Four years ago I returned to work after my maternity leave ended, after having my second son. I couldn’t settle. I missed my sons terribly. I had so much work to do I couldn’t see an end to it. I’d come home late, rush the boys off to bed because I still had work to do. Once they had been shooed to bed, I felt so terrible that I’d crawl into my own bed and cry. I cried myself to sleep night after night. And it just got worse. On a Monday morning, I couldn’t see the end of the week … I couldn’t see the end of the day … I couldn’t see how to get out of the house in the morning … I couldn’t see how to get out of bed.
I would drive the 30 minutes to work crying, my distress visible on arrival in the red streaks and puffiness around my eyes. I’d get angry with myself, tell myself to get a grip and snap out of it. The crying did eventually stop and was replaced by a nothingness. I felt nothing. I worked, I went home, I crawled into bed. All the time feeling nothing.
Then the anxiety started. I worried about everything. A simple trip to town with the boys would cause my heart to race, my palms to sweat, my skin to go clammy. I felt like I was suffocating. I felt like I couldn’t breath. I’d rush us back home and crawl under the darkness of my duvet where I didn’t have to ‘be’ anymore. I avoided every staff night out, I kept away from friends.
I lived like this for three years. It took three years for me to say to myself this isn’t right. This isn’t life. It took several attempts to pick up the phone to make an appointment with my GP. When I finally walked into her room and sat down, she took one look at me, handed me some tissues and said, ‘It’s ok. Take your time.’ And out it all came. I will be eternally grateful to my GP for that moment of sheer understanding. She knew. There was something wrong because she could see it. She could see the invisible blackness in and around me. I wasn’t making it up.
That was on the second of January this year. With her continuing support I am living again. I’m not better. There is no cure. But I’m learning how to live with this debilitating thing … depression. I am so lucky to have a handful of close friends who I’ve opened up to and who are amazing. We meet for coffee, we chat, they listen. I’ve joined a running club, something that I could never have done a year ago. Most days I’m happy.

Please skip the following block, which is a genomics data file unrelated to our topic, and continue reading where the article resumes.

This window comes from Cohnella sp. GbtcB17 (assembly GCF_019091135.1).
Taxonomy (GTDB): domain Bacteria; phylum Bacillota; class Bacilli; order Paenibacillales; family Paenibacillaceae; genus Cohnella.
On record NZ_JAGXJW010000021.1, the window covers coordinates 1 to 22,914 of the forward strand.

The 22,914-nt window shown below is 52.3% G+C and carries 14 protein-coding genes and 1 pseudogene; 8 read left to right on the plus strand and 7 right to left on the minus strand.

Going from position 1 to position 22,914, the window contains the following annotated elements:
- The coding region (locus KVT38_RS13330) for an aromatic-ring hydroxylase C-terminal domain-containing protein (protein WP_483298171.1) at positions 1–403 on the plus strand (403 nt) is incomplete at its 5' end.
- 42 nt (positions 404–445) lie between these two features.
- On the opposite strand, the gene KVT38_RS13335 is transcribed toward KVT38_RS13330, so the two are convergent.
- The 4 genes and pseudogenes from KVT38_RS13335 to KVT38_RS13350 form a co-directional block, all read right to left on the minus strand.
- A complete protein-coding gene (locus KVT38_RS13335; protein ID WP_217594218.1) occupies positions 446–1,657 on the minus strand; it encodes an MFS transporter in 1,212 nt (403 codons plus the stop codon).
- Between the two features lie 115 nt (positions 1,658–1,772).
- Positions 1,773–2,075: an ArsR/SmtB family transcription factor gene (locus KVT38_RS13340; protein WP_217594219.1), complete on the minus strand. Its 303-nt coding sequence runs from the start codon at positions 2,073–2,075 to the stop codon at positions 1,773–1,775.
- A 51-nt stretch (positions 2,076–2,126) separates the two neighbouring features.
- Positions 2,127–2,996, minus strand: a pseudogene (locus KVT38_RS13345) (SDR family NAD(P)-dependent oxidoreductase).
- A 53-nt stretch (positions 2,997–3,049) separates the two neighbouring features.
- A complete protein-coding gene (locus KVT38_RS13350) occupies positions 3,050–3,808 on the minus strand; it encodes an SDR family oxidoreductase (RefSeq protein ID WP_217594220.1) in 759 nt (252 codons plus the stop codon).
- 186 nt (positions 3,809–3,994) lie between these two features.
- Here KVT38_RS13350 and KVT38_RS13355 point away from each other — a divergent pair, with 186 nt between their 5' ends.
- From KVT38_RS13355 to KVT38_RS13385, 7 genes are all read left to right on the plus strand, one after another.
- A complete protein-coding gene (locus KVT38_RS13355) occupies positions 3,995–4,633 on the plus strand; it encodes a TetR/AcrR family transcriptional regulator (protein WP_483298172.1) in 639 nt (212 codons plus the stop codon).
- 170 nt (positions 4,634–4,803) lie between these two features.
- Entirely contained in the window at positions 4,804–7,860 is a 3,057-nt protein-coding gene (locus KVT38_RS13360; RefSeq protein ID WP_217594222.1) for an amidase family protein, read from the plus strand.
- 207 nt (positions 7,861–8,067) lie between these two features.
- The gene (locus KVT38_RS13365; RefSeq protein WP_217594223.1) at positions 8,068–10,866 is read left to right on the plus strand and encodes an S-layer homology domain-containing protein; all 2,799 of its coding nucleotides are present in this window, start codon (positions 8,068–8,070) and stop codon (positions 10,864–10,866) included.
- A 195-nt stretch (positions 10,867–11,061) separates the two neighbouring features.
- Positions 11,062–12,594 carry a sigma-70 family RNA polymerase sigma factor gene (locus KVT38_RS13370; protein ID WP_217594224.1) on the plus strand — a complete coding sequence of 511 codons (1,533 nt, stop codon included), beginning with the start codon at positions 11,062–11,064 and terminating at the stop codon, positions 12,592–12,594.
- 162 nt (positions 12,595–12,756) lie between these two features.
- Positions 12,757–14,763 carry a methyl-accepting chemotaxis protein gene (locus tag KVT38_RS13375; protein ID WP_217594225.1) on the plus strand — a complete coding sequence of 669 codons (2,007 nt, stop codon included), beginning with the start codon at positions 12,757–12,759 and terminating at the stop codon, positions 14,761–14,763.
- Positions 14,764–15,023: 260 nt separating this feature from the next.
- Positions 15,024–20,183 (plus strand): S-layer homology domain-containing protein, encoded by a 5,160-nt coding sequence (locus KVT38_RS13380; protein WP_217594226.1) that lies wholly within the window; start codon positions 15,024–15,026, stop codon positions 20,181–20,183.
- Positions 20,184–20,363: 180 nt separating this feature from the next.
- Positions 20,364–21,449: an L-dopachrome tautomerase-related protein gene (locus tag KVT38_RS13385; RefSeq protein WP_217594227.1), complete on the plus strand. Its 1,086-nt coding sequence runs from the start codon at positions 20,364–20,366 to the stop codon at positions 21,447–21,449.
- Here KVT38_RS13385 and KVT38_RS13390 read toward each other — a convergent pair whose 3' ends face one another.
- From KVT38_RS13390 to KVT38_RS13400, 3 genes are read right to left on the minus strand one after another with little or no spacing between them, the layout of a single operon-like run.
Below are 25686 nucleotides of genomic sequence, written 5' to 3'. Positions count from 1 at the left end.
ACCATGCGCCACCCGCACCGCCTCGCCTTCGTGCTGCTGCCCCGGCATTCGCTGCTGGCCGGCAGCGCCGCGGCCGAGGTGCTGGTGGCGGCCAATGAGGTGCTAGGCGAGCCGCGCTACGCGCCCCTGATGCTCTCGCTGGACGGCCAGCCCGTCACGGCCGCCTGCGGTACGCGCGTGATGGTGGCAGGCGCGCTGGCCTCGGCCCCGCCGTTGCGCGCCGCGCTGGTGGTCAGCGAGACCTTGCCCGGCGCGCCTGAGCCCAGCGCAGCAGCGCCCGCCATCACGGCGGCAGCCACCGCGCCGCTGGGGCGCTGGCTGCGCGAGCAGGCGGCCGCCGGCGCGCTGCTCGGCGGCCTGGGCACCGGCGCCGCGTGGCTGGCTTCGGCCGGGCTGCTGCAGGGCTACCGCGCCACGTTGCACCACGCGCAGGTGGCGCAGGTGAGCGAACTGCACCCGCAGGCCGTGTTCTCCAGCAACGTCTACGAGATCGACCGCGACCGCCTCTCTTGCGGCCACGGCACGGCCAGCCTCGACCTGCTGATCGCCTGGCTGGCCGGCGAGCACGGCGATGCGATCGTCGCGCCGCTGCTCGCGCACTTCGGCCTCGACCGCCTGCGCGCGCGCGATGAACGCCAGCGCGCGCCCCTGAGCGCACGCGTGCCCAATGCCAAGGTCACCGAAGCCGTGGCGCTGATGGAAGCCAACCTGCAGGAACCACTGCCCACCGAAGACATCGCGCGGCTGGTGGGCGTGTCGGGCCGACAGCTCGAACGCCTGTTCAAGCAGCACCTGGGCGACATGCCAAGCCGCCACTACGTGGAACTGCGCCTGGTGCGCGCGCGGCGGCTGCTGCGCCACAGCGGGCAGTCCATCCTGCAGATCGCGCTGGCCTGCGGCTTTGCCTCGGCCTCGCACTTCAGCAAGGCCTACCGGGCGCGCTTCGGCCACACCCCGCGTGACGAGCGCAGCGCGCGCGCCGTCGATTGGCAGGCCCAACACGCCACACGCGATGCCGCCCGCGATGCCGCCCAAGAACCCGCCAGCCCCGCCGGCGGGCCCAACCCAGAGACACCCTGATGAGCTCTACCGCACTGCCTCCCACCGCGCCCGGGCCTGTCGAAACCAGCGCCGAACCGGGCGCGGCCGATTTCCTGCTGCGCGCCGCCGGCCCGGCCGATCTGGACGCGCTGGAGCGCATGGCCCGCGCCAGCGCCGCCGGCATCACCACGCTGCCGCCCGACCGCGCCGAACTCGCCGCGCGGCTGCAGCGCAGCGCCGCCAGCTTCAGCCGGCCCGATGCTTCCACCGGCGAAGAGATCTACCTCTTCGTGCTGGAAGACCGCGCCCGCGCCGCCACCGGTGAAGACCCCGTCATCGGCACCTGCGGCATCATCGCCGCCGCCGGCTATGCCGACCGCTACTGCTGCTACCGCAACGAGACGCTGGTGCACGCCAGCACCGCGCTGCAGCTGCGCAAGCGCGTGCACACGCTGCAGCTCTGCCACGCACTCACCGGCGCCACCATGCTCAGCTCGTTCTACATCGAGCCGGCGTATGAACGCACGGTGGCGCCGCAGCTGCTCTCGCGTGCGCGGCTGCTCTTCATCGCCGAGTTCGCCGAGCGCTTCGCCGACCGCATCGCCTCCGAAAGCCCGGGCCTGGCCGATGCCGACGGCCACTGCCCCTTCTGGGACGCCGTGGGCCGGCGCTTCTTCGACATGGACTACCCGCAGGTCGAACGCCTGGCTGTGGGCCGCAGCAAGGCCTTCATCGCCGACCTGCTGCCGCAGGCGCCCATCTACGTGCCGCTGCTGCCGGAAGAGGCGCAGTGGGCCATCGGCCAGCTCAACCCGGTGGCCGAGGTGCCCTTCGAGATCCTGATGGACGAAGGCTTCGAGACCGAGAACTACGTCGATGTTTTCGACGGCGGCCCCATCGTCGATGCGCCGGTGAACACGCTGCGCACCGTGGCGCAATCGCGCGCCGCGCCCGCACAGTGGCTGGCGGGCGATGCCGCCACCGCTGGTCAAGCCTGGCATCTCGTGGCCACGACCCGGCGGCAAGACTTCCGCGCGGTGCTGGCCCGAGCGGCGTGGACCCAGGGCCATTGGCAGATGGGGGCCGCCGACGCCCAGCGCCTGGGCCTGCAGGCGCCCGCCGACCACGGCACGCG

There are still triggers and bad days, but I deal with them. I curl up with a book, I write. I started writing three years ago and it’s the one thing that lets me escape. As my imagination takes over, I’m not me. And that is why I will always write. Stories bubble and brew in my mind and sitting at the laptop with twitchy fingers is thrilling.
My three boys are my world. They are my very own sprinkling of magic.
Work is still a problem, I think that’s partly to do with how teaching has become. The constant pressure, the negativity, the workload – it’s difficult. The teaching part is great – that’s what keeps me there.
Why have I written this blog? I don’t know. Maybe for someone to read it who’s suffering to realise that it’s ok to go and ask for help. It took more courage for me to go to my GP than to stay hidden under my duvet. Maybe because I don’t feel like I have to pretend anymore. I can say it out loud. I battle with depression. I can’t ‘snap out of it’ as I’ve been told to in the past. I don’t have to worry anymore about those who say, ‘What have you got to be depressed about?’ That’s their ignorance, not mine.
Depression’s a part of me but it doesn’t define me. I’m me – Mam, a children’s writer, a teacher.
Hwyl am y tro x